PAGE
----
Rural Ireland, of course, played an important ideological role in Ireland itself, linked to the particular nationalist imaginings of the time and representing the essence of what was seen as Ireland¹s difference to the industrialized world of Britain in particular. Despite the continuing modernization of contemporary Ireland, the beauty of rural Ireland (also one of the most underpopulated areas of Europe) remains a key selling point for the tourist and leisure industries. The attractions of Irish locations (together with government subsidies) was instrumental in persuading Mel Gibson and his producers to relocate Braveheart (1994) from its Scottish setting to Ireland. The timelessness of this landscape allowed contemporary Ireland to double as medieval Scotland.

But in contemporary cinema, something extremely interesting has been happening to the representation of rural Ireland. This is encapsulated in one extraordinary image in Neil Jordan’s The Butcher Boy. A high-angle, panoramic shot reveals a familiar image of Ireland’s natural beauty (green hills and valley, azure blue lake). It is a shot which calls to mind the dominant cinematic tradition that goes all the way back to Kalem and yet resembles, also, the tourist gaze of contemporary brochures (not least the airbrushed style of John Hinde postcards). As the shot is held the lake suddenly erupts in the mushroom of a nuclear explosion, shattering the idyllic composition. This sequence is linked narratively to the increasingly wild imaginings of the film’s protagonist (discussed in detail in my article in Cineaste, Vol. XXIII, No. 4) but, in purely cinematic terms, it is tempting to see this disruption as symptomatic of a more general and sometimes equally perverse rereading of the landscape.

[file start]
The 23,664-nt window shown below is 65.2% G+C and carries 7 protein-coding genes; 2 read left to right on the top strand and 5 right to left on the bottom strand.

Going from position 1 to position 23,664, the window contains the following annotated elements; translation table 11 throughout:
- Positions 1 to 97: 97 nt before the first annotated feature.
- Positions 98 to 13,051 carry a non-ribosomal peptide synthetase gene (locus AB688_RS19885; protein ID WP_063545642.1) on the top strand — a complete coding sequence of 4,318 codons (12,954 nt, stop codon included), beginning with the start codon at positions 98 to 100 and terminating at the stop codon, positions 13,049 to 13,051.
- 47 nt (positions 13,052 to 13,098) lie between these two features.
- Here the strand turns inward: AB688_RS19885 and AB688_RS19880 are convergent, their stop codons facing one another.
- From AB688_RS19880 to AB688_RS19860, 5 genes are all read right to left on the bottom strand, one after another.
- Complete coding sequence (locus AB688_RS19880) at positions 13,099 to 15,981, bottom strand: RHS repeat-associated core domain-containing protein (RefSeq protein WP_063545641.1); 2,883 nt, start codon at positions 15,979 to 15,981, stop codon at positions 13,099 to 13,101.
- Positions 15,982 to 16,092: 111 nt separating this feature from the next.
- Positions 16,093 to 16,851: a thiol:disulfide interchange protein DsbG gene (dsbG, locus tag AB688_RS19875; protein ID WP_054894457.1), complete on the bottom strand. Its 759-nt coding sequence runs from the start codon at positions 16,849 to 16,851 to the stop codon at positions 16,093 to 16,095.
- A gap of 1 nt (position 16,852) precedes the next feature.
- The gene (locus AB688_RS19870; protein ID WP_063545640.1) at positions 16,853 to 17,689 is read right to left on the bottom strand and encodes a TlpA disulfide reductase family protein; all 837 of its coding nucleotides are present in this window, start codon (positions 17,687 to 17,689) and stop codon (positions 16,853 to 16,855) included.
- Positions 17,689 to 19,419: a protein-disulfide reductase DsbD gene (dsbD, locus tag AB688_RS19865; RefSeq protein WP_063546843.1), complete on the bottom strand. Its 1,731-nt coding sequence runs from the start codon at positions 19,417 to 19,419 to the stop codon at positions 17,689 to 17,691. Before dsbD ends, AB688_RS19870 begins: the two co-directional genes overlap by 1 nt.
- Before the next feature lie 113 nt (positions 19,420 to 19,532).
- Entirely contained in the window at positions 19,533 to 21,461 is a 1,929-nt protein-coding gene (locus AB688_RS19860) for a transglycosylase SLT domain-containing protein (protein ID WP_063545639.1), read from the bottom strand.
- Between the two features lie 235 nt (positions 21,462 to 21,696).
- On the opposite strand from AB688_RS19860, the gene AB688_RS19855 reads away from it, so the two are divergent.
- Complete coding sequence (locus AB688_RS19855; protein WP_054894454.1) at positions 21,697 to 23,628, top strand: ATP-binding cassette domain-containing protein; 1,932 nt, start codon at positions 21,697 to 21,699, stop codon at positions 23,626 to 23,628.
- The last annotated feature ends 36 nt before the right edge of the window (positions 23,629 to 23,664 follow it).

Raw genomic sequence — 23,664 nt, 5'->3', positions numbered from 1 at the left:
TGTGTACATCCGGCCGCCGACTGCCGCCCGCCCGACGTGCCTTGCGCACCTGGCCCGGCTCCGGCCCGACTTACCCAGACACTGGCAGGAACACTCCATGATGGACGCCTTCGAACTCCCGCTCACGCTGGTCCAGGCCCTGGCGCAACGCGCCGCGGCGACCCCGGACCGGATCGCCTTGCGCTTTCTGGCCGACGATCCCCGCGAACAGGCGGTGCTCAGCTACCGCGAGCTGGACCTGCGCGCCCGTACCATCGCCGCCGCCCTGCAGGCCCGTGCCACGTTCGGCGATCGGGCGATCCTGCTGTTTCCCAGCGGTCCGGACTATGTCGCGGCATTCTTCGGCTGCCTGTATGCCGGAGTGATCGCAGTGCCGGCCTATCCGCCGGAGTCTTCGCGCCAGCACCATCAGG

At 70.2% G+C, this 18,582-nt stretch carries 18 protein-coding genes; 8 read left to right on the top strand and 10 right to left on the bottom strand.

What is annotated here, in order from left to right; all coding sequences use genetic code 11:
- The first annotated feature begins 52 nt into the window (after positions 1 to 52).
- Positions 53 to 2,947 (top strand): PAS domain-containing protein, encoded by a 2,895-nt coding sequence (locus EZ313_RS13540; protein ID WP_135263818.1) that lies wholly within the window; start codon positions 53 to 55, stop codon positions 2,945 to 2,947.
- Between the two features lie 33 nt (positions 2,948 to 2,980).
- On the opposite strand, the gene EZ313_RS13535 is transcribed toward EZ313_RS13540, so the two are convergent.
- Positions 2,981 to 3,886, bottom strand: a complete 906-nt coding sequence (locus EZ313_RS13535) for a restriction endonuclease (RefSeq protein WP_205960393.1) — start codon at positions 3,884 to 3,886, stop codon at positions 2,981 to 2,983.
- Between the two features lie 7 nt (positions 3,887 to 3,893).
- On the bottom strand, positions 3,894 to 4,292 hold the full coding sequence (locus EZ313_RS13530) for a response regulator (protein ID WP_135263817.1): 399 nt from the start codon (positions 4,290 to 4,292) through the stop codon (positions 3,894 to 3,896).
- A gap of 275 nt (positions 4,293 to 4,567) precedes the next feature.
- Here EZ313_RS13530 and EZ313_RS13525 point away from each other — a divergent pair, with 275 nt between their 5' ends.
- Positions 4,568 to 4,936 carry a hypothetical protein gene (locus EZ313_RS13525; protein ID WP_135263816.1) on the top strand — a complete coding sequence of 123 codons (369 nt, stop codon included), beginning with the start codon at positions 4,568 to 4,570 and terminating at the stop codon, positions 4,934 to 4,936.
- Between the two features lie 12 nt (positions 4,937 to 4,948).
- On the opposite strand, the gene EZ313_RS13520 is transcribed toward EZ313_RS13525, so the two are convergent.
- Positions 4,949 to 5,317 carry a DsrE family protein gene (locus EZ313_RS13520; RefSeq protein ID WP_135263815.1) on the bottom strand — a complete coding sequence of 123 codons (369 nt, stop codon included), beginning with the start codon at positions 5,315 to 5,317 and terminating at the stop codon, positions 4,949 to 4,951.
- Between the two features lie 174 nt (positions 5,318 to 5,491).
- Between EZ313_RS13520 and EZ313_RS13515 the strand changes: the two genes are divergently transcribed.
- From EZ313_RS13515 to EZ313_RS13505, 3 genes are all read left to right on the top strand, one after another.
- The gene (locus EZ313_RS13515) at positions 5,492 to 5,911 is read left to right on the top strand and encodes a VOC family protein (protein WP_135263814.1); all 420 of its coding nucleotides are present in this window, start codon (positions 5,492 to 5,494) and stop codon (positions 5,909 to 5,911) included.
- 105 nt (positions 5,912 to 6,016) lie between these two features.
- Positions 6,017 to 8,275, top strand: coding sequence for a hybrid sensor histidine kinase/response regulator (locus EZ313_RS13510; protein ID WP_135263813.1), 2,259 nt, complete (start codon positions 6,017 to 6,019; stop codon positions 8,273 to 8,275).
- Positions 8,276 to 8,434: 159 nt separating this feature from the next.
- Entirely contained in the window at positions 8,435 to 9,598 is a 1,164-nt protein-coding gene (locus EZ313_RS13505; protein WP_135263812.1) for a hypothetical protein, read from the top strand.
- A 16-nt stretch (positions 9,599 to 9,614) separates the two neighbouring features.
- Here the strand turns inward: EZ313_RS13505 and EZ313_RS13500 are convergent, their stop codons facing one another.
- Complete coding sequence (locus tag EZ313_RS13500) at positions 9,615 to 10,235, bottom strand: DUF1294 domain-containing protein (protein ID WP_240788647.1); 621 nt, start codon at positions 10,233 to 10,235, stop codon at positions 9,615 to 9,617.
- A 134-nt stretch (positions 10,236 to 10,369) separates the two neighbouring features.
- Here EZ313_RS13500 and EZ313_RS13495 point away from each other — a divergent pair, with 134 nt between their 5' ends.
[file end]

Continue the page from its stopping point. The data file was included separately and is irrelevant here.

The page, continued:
This has been especially the case in the films of two of the first wave directors, Joe Comerford and Bob Quinn, both of whom have chosen to work largely in the West of Ireland and have attempted to lay bare the accretions of myth and cultural significance which the West has held in Irish consciousness. Thus, in Reefer and the Model (1988) and High Boot Benny (1993), Comerford, with an almost postmodern playfulness, subjects the landscape to an encounter with an array of miscreants and social outcasts, aimless drifters, cynical politicos, the wretched and the dispossessed seemingly devised for their perversity to the role models of Catholic nationalism. In Reefer and the Model there is a studiously perverse symbol of Mother Ireland herself in the pregnant, ex-drug addict, ex-prostitute character of The Model (although the representation here raises some of the concerns about gender representations discussed elsewhere in this supplement by Ruth Barton). In particular, High Boot Benny’s minimalist, bleak, windswept landscapes are in stark contrast to traditional views of rural Ireland.